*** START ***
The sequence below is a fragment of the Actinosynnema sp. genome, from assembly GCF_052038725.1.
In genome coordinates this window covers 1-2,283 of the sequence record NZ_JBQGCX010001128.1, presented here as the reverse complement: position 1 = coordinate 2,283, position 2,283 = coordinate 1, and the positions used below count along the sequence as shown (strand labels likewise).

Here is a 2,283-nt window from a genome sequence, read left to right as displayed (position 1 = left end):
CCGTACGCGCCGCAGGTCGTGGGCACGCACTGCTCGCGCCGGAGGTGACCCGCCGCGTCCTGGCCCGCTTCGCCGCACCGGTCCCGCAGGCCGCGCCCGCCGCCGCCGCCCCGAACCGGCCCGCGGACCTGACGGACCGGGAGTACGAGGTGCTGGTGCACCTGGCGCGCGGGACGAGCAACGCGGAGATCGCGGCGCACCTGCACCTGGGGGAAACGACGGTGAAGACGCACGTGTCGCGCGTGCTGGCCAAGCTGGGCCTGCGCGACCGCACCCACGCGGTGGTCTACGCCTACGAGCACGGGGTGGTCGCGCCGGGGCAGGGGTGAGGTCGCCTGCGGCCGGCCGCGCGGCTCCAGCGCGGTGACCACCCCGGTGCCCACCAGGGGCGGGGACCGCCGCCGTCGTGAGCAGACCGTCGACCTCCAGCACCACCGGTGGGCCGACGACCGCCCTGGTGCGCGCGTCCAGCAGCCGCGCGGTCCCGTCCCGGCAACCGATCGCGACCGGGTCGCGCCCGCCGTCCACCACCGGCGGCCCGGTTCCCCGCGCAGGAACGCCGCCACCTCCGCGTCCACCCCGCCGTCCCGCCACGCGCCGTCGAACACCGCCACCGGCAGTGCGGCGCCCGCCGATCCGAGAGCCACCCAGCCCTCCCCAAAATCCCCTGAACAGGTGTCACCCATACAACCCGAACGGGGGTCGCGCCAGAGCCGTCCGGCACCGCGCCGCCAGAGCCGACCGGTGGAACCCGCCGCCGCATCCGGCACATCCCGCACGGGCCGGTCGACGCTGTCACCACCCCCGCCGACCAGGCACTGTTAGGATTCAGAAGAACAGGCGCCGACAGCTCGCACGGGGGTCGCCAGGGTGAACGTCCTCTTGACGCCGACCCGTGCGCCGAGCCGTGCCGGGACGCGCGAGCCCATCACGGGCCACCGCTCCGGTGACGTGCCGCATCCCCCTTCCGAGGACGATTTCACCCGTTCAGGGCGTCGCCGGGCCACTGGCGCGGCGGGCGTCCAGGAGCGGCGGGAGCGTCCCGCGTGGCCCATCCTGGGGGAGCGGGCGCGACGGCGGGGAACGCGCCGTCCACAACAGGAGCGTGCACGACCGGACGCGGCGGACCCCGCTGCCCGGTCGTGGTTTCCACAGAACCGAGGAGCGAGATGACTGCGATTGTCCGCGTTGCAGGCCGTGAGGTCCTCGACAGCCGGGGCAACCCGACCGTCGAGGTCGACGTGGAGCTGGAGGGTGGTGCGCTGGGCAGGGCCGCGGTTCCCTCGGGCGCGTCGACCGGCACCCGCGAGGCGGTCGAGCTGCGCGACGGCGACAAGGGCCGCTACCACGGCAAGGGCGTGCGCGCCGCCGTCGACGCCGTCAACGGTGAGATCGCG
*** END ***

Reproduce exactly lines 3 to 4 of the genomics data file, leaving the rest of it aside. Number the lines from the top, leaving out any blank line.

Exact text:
Here is a 2,283-nt window from a genome sequence, read left to right as displayed (position 1 = left end):
CCGTACGCGCCGCAGGTCGTGGGCACGCACTGCTCGCGCCGGAGGTGACCCGCCGCGTCCTGGCCCGCTTCGCCGCACCGGTCCCGCAGGCCGCGCCCGCCGCCGCCGCCCCGAACCGGCCCGCGGACCTGACGGACCGGGAGTACGAGGTGCTGGTGCACCTGGCGCGCGGGACGAGCAACGCGGAGATCGCGGCGCACCTGCACCTGGGGGAAACGACGGTGAAGACGCACGTGTCGCGCGTGCTGGCCAAGCTGGGCCTGCGCGACCGCACCCACGCGGTGGTCTACGCCTACGAGCACGGGGTGGTCGCGCCGGGGCAGGGGTGAGGTCGCCTGCGGCCGGCCGCGCGGCTCCAGCGCGGTGACCACCCCGGTGCCCACCAGGGGCGGGGACCGCCGCCGTCGTGAGCAGACCGTCGACCTCCAGCACCACCGGTGGGCCGACGACCGCCCTGGTGCGCGCGTCCAGCAGCCGCGCGGTCCCGTCCCGGCAACCGATCGCGACCGGGTCGCGCCCGCCGTCCACCACCGGCGGCCCGGTTCCCCGCGCAGGAACGCCGCCACCTCCGCGTCCACCCCGCCGTCCCGCCACGCGCCGTCGAACACCGCCACCGGCAGTGCGGCGCCCGCCGATCCGAGAGCCACCCAGCCCTCCCCAAAATCCCCTGAACAGGTGTCACCCATACAACCCGAACGGGGGTCGCGCCAGAGCCGTCCGGCACCGCGCCGCCAGAGCCGACCGGTGGAACCCGCCGCCGCATCCGGCACATCCCGCACGGGCCGGTCGACGCTGTCACCACCCCCGCCGACCAGGCACTGTTAGGATTCAGAAGAACAGGCGCCGACAGCTCGCACGGGGGTCGCCAGGGTGAACGTCCTCTTGACGCCGACCCGTGCGCCGAGCCGTGCCGGGACGCGCGAGCCCATCACGGGCCACCGCTCCGGTGACGTGCCGCATCCCCCTTCCGAGGACGATTTCACCCGTTCAGGGCGTCGCCGGGCCACTGGCGCGGCGGGCGTCCAGGAGCGGCGGGAGCGTCCCGCGTGGCCCATCCTGGGGGAGCGGGCGCGACGGCGGGGAACGCGCCGTCCACAACAGGAGCGTGCACGACCGGACGCGGCGGACCCCGCTGCCCGGTCGTGGTTTCCACAGAACCGAGGAGCGAGATGACTGCGATTGTCCGCGTTGCAGGCCGTGAGGTCCTCGACAGCCGGGGCAACCCGACCGTCGAGGTCGACGTGGAGCTGGAGGGTGGTGCGCTGGGCAGGGCCGCGGTTCCCTCGGGCGCGTCGACCGGCACCCGCGAGGCGGTCGAGCTGCGCGACGGCGACAAGGGCCGCTACCACGGCAAGGGCGTGCGCGCCGCCGTCGACGCCGTCAACGGTGAGATCGCG